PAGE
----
• [April 14, 2003] "Business Layers and Netegrity Partner on Industry's First Demonstration of SPML at RSA Conference. Vendors Present First XML Specification to Leverage Web Services for Secure Federated Resource Allocation." - "Business Layers, the eProvisioning Company and Netegrity, Inc., a leading provider of identity and access management solutions, will today demonstrate the industry's first XML-based solution for identity management at the RSA User Conference in San Francisco, Calif. As a pioneer of industry standards, Business Layers is responsible for submitting the original provisioning specification to the Organization for the Advancement of Structured Information (OASIS). Business Layers and Netegrity are committed to driving the development of SPML to provide the enterprise with the first XML specification designed to leverage the reuse of Web services to achieve secure, federated user resource allocation to maximize existing IT resources, reduce administrative costs and enhance security. Business Layers and Netegrity will demonstrate the industry's first identity management solution using the current SPML specification, with Simple Object Access Protocol (SOAP) and Security Assertions Markup Language (SAML), which will allow companies to securely leverage Web services to automate, centralize and manage the process of provisioning user access to internal and external corporate systems and data. Led by Business Layers' Gavenraj Sodhi and Netegrity's Amit Jasuja, the presentation will illustrate how SPML allows for businesses, via a common language, to more securely manage the identity lifecycle of a user including the dynamic allocation of their associated resources, across a trusted boundary. 'One of the biggest obstacles impeding the rapid adoption of Web services technologies is the enterprise's concern about the security holes that exist when sharing sensitive information in an open IT environment,' said Pete Lindstrom, Research Director of Spire Security. 'Business Layers and Netegrity are addressing this issue head-on with an interoperable SPML/SAML environment, offering users an open standard in which businesses can leverage Web services to achieve secure, federated resource provisioning with their trusted business partners.' Today's SPML demonstration will address the challenges associated with complex resource provisioning for inter-organizational business transactions. As businesses move towards service-oriented architectures, internal and external users require secure access to applications and corporate systems that often contain sensitive data. To illustrate SPML in this setting, Netegrity and Business Layers will provide real-world examples of Web services-enabled identity management and provisioning scenarios. For example, a large manufacturing company may work with several suppliers and business partners to provide a complete set of product lines. To help ensure that its supply chain is managed most effectively, the manufacturer must grant each set of users -employees, customers and partners- the appropriate access to information and applications. Using SPML, the manufacturer is able to automatically register, authenticate, and accommodate the provisioned information requests in a secure environment to protect each of these business relationships. This standards-based offering utilizes the SPML specification in conjunction with Web services technologies to create a secure, dynamic workflow..."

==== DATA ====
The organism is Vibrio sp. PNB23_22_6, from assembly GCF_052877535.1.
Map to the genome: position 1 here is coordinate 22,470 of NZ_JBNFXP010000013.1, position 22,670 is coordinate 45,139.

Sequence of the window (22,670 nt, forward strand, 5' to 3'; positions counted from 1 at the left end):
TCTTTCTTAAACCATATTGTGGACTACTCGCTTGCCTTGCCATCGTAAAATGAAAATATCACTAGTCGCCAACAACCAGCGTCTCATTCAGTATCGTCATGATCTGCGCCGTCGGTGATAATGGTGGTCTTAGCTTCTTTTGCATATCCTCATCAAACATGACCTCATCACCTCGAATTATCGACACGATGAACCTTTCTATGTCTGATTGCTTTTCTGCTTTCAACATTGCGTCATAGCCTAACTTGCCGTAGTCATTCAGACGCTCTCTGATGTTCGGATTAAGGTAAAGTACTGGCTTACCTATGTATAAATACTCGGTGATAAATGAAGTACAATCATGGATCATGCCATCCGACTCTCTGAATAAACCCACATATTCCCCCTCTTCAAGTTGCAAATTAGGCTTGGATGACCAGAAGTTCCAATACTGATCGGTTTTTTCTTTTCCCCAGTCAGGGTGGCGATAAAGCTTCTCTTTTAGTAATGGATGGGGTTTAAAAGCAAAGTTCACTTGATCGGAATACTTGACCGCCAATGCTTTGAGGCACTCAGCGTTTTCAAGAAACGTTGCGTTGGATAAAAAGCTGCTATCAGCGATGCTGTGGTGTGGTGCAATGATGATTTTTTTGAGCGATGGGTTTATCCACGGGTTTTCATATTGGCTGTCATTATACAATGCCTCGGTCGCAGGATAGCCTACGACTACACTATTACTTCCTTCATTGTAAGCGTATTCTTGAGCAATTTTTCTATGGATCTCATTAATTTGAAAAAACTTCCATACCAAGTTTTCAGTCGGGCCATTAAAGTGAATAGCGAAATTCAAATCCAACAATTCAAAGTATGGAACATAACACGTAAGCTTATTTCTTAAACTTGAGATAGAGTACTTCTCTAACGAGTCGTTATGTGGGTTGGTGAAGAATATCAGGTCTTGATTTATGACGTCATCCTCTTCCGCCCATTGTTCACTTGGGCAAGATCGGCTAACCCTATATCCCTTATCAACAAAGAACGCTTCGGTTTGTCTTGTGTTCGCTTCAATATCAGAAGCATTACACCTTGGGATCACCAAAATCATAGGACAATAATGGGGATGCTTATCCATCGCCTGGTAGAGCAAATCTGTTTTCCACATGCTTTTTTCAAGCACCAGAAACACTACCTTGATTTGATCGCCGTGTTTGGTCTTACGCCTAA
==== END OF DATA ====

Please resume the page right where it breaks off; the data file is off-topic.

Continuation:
• [February 11, 2003] "Netegrity and Business Layers to Demonstrate Support for Service Provisioning Markup Language (SPML). Vendors Are First to Exhibit XML Based Solution for Identity Management." - "Netegrity, Inc., a leading provider of identity and access management solutions, and Business Layers, the eProvisioning Company, today announced the development of the first identity management solution to support the Service Provisioning Markup Language (SPML) standard. SPML provides companies with a standard way to automate, centralize, and manage the process of provisioning user access to corporate systems and data in order to maximize existing IT resources, reduce administrative costs, and enhance security. The OASIS Provisioning Services Technical Committee is meeting today to finalize the SPML specification. 'Creating a standard way in which to communicate user provisioning information between enterprises will greatly improve corporate efficiency, contribute to cost reduction and increase productivity,' said Roberta Witty, Research Director of Gartner, Inc. 'The adoption of open standards such as SPML provides market assurance that customers do not need to be dependent on their user provisioning solution vendor for proprietary customization which only adds to the cost of the user provisioning implementation.' The challenge of resource provisioning only becomes more complex as companies reach beyond organizational boundaries to conduct business. The move towards service-oriented architectures adds yet another layer of complexity as not only users, but also pieces of applications require access to corporate systems. For example, a large auto manufacturer may have multiple warehouses across the country, some of which are owned by the auto manufacturer and others owned by partners. In order to provide the appropriate parts to the manufacturing plant at the appropriate time, employees at the warehouse must have access to various applications. In order to provision these users to the appropriate applications in a cost effective and timely manner, the company could deploy a provisioning Web service that supports SPML. Using standards based solutions from Netegrity and Business Layers, the auto manufacturer could seamlessly authenticate and authorize the issuer of the provisioning request and perform the appropriate provisioning tasks..."